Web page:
DNA Binding Induces a Nanomechanical Switch in the RRM1 Domain of TDP-43

Yong Jian Wang, Palma Rico-Lastres, Ainhoa Lezamiz, Marc Mora, Carles Solsona, Guillaume Stirnemann, Sergi Garcia-Manyes

Research output: Contribution to journalArticlepeer-review

8 Citations (Scopus)
138 Downloads (Pure)


Understanding the molecular mechanisms governing protein-nucleic acid interactions is fundamental to many nuclear processes. However, how nucleic acid binding affects the conformation and dynamics of the substrate protein remains poorly understood. Here we use a combination of single molecule force spectroscopy AFM and biochemical assays to show that the binding of TG-rich ssDNA triggers a mechanical switch in the RRM1 domain of TDP-43, toggling between an entropic spring devoid of mechanical stability and a shock absorber bound-form that resists unfolding forces of ∼40 pN. The fraction of mechanically resistant proteins correlates with an increasing length of the TG n oligonucleotide, demonstrating that protein mechanical stability is a direct reporter of nucleic acid binding. Steered molecular dynamics simulations on related RNA oligonucleotides reveal that the increased mechanical stability fingerprinting the holo-form is likely to stem from a unique scenario whereby the nucleic acid acts as a "mechanical staple" that protects RRM1 from mechanical unfolding. Our approach highlights nucleic acid binding as an effective strategy to control protein nanomechanics.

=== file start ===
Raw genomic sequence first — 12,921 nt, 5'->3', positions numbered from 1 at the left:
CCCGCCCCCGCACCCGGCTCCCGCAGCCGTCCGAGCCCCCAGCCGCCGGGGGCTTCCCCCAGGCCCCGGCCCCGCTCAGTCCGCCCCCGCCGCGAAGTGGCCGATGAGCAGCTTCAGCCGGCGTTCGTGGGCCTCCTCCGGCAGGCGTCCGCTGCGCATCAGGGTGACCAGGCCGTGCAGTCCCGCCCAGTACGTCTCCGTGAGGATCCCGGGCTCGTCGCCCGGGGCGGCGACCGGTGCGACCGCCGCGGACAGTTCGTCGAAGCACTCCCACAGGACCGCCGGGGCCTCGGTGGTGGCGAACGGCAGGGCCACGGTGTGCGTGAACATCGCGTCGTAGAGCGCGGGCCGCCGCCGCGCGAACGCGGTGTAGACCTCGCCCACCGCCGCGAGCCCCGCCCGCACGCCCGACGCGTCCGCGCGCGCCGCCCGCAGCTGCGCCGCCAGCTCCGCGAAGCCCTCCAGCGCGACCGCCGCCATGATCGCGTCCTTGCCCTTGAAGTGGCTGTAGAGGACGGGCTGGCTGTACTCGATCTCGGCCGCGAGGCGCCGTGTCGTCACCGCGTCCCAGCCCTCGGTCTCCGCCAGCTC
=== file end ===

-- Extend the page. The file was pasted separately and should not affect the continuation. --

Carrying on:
Original languageEnglish
Pages (from-to)3800-3807
Number of pages8
JournalJournal of physical chemistry letters
Issue number14
Early online dateJun 2018
Publication statusPublished - 19 Jul 2018


  • DNA-Binding Proteins/chemistry
  • Genes, Switch
  • Humans
  • Mechanical Phenomena
  • Protein Domains
  • Ribonucleoside Diphosphate Reductase
  • Tumor Suppressor Proteins/chemistry


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